World War Z: Aftermath and Evil Dead: The Game developer Saber Interactive has announced it's promoting longtime game writer Craig Sherman to the role of "chief of narrative at the studio." The move is a particularly noteworthy one for Fort Lauderdale-headquartered studio, which is now owned by Embracer Group.
Sherman's role isn't just to be head writer on one particular game—he'll be overseeing the many different titles the studio has in production.
In an exclusive interview discussing the announcement, Sherman dropped in to chat with Game Developer about his game writing philosophy and what the role of "chief of narrative" means in a studio producing games across different interactive genres.
Why do studios need a "chief of narrative?"
Sherman's relationship with Saber Interactive only goes back 12 years, but his friendship with CEO and co-founder Matthew Karch goes back even further—the pair had been friends since the age of four, and even though they took different paths as they started their adult careers, they reconnected after Karch helped found the studio that would produce Will Rock and TimeShift.
Sherman himself had gone out to Los Angeles to work as a screenwriter, and at first treated his gigs with Saber Interactive as a rewarding side job. He'd be later joined by writer Oliver Hollis-Leick (now creative director on Warhammer 40,000: Space Marine 2), but with seven to eight games in production, the company realized it needed a bigger strategy for telling great game stories.
What does that strategy entail? First and foremost, Sherman explained that it's important for each of the games Saber is developing to "have its own voice." "We want the writer or writers [working on the game] to have ownership over it," he explained. It doesn't serve the developer if Evil Dead: The Game or Space Marine 2 feel like their characters could pop from one game into another (especially with different licensed properties on the line).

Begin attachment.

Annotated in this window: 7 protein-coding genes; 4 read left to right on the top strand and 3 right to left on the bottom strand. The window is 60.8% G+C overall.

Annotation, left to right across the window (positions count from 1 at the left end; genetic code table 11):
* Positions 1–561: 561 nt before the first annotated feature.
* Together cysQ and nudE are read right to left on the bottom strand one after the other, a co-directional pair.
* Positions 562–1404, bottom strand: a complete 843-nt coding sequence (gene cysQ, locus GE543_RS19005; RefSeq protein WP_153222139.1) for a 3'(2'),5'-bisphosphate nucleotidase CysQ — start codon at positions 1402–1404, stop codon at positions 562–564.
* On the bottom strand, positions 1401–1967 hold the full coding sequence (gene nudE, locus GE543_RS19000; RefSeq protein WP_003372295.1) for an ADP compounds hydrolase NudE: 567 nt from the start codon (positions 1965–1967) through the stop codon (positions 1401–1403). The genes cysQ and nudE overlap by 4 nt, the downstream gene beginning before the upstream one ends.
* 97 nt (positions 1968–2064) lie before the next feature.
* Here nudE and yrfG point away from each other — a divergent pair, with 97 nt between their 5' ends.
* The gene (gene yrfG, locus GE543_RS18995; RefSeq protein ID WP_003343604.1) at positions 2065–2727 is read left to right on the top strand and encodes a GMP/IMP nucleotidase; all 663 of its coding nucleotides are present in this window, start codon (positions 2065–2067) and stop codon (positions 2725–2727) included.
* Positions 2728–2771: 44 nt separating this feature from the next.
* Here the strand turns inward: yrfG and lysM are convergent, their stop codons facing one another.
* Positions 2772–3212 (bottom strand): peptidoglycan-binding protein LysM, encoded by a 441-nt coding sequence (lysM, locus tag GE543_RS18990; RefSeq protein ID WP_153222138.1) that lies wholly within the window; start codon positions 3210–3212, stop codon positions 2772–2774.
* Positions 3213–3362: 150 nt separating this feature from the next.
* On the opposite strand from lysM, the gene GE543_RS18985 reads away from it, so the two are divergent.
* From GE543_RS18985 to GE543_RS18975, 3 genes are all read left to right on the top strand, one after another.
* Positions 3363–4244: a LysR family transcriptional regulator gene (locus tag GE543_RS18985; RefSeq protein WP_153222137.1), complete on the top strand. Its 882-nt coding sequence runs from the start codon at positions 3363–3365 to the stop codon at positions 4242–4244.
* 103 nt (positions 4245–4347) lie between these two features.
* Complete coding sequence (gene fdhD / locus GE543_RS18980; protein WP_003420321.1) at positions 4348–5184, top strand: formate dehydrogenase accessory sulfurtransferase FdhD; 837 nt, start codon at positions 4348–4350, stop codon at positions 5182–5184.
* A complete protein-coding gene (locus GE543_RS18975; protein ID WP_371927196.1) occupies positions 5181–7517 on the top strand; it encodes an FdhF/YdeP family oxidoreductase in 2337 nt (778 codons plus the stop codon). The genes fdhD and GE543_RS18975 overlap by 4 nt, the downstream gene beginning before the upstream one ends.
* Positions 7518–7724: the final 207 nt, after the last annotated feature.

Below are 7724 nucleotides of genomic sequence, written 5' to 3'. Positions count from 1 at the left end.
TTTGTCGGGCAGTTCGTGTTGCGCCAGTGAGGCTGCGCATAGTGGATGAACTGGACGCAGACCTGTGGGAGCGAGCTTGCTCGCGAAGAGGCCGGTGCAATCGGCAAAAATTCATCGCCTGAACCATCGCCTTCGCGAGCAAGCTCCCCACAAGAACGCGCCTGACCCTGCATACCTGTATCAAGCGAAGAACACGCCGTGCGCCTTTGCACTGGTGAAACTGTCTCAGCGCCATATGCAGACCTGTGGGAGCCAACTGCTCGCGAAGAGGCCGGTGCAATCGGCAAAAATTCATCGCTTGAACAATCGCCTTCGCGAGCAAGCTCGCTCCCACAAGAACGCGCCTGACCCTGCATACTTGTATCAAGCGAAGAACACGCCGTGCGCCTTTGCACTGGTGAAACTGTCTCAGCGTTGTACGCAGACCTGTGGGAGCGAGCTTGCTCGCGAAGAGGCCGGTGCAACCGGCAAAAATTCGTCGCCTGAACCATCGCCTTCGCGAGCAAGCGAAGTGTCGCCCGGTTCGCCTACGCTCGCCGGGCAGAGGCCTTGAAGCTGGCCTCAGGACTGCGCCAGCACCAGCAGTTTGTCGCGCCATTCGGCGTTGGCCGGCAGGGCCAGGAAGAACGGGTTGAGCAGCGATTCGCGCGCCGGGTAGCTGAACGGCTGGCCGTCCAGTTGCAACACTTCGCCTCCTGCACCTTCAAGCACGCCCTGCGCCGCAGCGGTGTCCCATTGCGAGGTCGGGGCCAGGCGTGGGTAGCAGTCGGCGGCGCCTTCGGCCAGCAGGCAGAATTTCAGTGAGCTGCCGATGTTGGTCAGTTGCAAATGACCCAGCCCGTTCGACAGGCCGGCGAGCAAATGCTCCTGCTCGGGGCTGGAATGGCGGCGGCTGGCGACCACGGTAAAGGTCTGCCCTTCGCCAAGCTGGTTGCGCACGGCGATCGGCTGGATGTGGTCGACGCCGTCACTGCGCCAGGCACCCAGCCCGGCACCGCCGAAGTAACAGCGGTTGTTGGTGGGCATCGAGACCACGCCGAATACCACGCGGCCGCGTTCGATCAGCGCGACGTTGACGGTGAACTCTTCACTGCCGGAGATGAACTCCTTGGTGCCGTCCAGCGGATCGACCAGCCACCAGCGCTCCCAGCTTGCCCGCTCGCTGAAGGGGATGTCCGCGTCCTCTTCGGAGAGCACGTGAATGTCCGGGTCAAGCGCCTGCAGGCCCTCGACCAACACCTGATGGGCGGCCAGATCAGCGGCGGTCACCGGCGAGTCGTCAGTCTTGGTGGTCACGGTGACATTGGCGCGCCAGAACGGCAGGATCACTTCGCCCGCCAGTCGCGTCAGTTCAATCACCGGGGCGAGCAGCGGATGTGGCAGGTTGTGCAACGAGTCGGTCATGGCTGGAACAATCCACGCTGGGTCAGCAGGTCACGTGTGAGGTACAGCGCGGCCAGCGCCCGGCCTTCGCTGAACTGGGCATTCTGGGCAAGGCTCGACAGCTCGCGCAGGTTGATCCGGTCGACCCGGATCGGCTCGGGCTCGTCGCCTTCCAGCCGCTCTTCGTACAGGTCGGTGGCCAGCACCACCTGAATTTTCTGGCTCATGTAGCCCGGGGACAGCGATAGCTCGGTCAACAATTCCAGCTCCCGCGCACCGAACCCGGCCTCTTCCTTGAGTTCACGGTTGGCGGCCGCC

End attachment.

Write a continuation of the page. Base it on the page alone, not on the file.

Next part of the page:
To make different voices manifest, Sherman said it's important for narrative leads like himself to be open to strong choices from the writers in the games' trenches. "If we have a writer on a game, and they're doing something that I wouldn't do, but it's working out—I encourage them to keep going in that direction," he explained.
On the flip side of that coin, Sherman said it's also important in the hiring process to look for writers won't be "super sensitive" about their work. "It's pretty different than movies," he explained. "You're encouraged to have your own voice—but on video games, there are so many people involved and you have to make room for that. You have to be okay with that because we're not making the entire thing on our own."
A challenge for narrative leads of all stripes is that that logic has to flow back up the chain of command as well. "I'm constantly trying to show that I'm okay with people doubting what I'm doing and telling me that they would prefer something else," Sherman said. By encouraging his colleagues to question his work as hard as they would anyone else's, he said that it "opens the door" for other writers on the team to take criticism way less personally.
Game narrative for non-narrative games
Sherman's ascension to "chief of narrative" has a particular poignancy given the games he's worked on. If you look at his resumé, some titles stand out as story-driven games (like Circus Electrique), but others are gameplay-first titles that happen to have the trappings of narrative (he's written on World War Z: Aftermath, and games outside of Saber like NBA 2K Playgrounds 2).
It's an aspect of games writing that sometimes goes under-discussed: though our industry often discusses narrative in games as this big central design pillar that requires intense iteration and experimentation, lots of games just need narrative trappings to prop up an already-fun experience.